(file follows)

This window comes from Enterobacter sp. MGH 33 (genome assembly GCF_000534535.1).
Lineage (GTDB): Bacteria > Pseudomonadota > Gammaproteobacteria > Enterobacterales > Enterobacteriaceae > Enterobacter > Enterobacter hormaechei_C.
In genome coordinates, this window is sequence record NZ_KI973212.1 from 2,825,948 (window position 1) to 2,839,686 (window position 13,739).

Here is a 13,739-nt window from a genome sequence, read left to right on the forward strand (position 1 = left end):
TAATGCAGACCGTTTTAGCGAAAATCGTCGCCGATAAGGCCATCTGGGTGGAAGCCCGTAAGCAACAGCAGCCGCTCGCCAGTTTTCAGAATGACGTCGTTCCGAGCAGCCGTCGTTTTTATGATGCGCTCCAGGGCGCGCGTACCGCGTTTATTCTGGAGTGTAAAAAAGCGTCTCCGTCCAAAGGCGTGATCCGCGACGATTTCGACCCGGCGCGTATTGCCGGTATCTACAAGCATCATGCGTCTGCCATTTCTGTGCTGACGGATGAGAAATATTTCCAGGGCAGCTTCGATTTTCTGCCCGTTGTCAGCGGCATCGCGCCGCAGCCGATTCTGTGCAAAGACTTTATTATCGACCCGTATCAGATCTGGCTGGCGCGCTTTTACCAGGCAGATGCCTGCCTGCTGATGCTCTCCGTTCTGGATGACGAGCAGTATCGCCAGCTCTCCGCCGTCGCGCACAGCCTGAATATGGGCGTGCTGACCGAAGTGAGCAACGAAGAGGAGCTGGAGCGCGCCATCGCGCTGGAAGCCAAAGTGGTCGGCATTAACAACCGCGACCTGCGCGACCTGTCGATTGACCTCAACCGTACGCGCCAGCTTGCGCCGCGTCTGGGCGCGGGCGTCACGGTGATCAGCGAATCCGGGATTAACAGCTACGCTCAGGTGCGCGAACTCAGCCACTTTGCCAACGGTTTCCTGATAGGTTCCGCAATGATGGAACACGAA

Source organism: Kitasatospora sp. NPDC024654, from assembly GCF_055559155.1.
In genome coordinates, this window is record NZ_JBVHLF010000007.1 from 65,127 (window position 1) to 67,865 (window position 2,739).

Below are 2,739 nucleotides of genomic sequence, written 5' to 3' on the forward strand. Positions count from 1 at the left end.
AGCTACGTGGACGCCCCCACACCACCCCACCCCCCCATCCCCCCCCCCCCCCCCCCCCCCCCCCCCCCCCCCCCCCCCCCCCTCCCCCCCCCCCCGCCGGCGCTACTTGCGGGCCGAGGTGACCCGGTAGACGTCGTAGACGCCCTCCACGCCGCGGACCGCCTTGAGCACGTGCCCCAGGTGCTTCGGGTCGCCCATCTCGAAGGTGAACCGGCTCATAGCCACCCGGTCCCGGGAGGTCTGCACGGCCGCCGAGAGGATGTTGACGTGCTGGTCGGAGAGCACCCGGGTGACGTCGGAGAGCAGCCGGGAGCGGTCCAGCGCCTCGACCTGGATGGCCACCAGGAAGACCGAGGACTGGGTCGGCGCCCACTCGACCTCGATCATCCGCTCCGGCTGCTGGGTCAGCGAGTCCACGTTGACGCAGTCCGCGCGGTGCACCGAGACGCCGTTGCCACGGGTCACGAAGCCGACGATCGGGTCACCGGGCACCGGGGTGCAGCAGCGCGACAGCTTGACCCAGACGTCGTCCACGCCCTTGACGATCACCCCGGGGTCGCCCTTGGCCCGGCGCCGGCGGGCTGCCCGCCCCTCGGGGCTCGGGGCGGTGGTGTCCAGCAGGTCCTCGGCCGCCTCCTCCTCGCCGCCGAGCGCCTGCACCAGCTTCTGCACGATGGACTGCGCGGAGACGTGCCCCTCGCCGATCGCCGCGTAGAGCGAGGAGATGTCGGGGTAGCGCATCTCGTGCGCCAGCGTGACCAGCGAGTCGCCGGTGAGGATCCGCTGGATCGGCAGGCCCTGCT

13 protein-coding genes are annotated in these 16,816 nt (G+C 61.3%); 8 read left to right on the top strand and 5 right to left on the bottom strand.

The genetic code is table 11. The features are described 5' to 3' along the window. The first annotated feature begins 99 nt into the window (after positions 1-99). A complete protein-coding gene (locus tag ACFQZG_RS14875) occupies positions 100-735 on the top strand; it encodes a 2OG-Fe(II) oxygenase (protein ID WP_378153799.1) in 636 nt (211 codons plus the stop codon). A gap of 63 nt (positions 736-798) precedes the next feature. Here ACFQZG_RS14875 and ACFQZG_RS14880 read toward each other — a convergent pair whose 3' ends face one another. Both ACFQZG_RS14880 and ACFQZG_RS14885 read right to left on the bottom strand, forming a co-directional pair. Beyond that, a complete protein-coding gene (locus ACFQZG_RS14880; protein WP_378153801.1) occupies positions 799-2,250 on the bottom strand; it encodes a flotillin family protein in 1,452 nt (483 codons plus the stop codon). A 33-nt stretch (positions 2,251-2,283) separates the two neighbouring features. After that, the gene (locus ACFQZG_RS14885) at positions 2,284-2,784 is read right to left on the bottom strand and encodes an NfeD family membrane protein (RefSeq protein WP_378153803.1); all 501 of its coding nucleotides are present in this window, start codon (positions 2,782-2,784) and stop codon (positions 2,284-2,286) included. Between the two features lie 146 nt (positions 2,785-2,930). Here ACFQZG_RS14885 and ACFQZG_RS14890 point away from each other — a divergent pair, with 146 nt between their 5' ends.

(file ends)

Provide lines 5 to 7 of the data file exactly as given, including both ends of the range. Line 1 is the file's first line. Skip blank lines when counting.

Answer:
TAATGCAGACCGTTTTAGCGAAAATCGTCGCCGATAAGGCCATCTGGGTGGAAGCCCGTAAGCAACAGCAGCCGCTCGCCAGTTTTCAGAATGACGTCGTTCCGAGCAGCCGTCGTTTTTATGATGCGCTCCAGGGCGCGCGTACCGCGTTTATTCTGGAGTGTAAAAAAGCGTCTCCGTCCAAAGGCGTGATCCGCGACGATTTCGACCCGGCGCGTATTGCCGGTATCTACAAGCATCATGCGTCTGCCATTTCTGTGCTGACGGATGAGAAATATTTCCAGGGCAGCTTCGATTTTCTGCCCGTTGTCAGCGGCATCGCGCCGCAGCCGATTCTGTGCAAAGACTTTATTATCGACCCGTATCAGATCTGGCTGGCGCGCTTTTACCAGGCAGATGCCTGCCTGCTGATGCTCTCCGTTCTGGATGACGAGCAGTATCGCCAGCTCTCCGCCGTCGCGCACAGCCTGAATATGGGCGTGCTGACCGAAGTGAGCAACGAAGAGGAGCTGGAGCGCGCCATCGCGCTGGAAGCCAAAGTGGTCGGCATTAACAACCGCGACCTGCGCGACCTGTCGATTGACCTCAACCGTACGCGCCAGCTTGCGCCGCGTCTGGGCGCGGGCGTCACGGTGATCAGCGAATCCGGGATTAACAGCTACGCTCAGGTGCGCGAACTCAGCCACTTTGCCAACGGTTTCCTGATAGGTTCCGCAATGATGGAACACGAA

Source organism: Kitasatospora sp. NPDC024654, from assembly GCF_055559155.1.
In genome coordinates, this window is record NZ_JBVHLF010000007.1 from 65,127 (window position 1) to 67,865 (window position 2,739).